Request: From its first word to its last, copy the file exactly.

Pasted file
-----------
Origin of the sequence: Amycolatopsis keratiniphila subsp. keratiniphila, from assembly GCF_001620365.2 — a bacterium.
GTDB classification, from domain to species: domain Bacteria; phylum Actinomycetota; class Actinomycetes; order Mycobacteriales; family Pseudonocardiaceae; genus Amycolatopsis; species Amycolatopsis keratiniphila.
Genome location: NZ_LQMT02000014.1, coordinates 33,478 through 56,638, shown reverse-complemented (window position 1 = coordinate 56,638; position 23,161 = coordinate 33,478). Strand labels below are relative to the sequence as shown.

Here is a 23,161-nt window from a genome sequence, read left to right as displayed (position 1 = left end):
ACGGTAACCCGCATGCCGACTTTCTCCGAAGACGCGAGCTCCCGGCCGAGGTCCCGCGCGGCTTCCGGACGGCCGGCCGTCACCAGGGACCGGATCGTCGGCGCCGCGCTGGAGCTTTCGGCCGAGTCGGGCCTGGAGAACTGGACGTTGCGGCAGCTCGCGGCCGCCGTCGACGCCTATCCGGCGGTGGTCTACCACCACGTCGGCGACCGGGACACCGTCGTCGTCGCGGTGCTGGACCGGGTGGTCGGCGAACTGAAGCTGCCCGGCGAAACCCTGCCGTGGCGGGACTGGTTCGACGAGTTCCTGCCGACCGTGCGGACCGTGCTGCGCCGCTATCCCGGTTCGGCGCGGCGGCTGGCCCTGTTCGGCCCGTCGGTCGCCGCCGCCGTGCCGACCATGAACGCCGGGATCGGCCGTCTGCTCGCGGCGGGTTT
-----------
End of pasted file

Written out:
Origin of the sequence: Amycolatopsis keratiniphila subsp. keratiniphila, from assembly GCF_001620365.2 — a bacterium.
GTDB classification, from domain to species: domain Bacteria; phylum Actinomycetota; class Actinomycetes; order Mycobacteriales; family Pseudonocardiaceae; genus Amycolatopsis; species Amycolatopsis keratiniphila.
Genome location: NZ_LQMT02000014.1, coordinates 33,478 through 56,638, shown reverse-complemented (window position 1 = coordinate 56,638; position 23,161 = coordinate 33,478). Strand labels below are relative to the sequence as shown.

Here is a 23,161-nt window from a genome sequence, read left to right as displayed (position 1 = left end):
ACGGTAACCCGCATGCCGACTTTCTCCGAAGACGCGAGCTCCCGGCCGAGGTCCCGCGCGGCTTCCGGACGGCCGGCCGTCACCAGGGACCGGATCGTCGGCGCCGCGCTGGAGCTTTCGGCCGAGTCGGGCCTGGAGAACTGGACGTTGCGGCAGCTCGCGGCCGCCGTCGACGCCTATCCGGCGGTGGTCTACCACCACGTCGGCGACCGGGACACCGTCGTCGTCGCGGTGCTGGACCGGGTGGTCGGCGAACTGAAGCTGCCCGGCGAAACCCTGCCGTGGCGGGACTGGTTCGACGAGTTCCTGCCGACCGTGCGGACCGTGCTGCGCCGCTATCCCGGTTCGGCGCGGCGGCTGGCCCTGTTCGGCCCGTCGGTCGCCGCCGCCGTGCCGACCATGAACGCCGGGATCGGCCGTCTGCTCGCGGCGGGTTT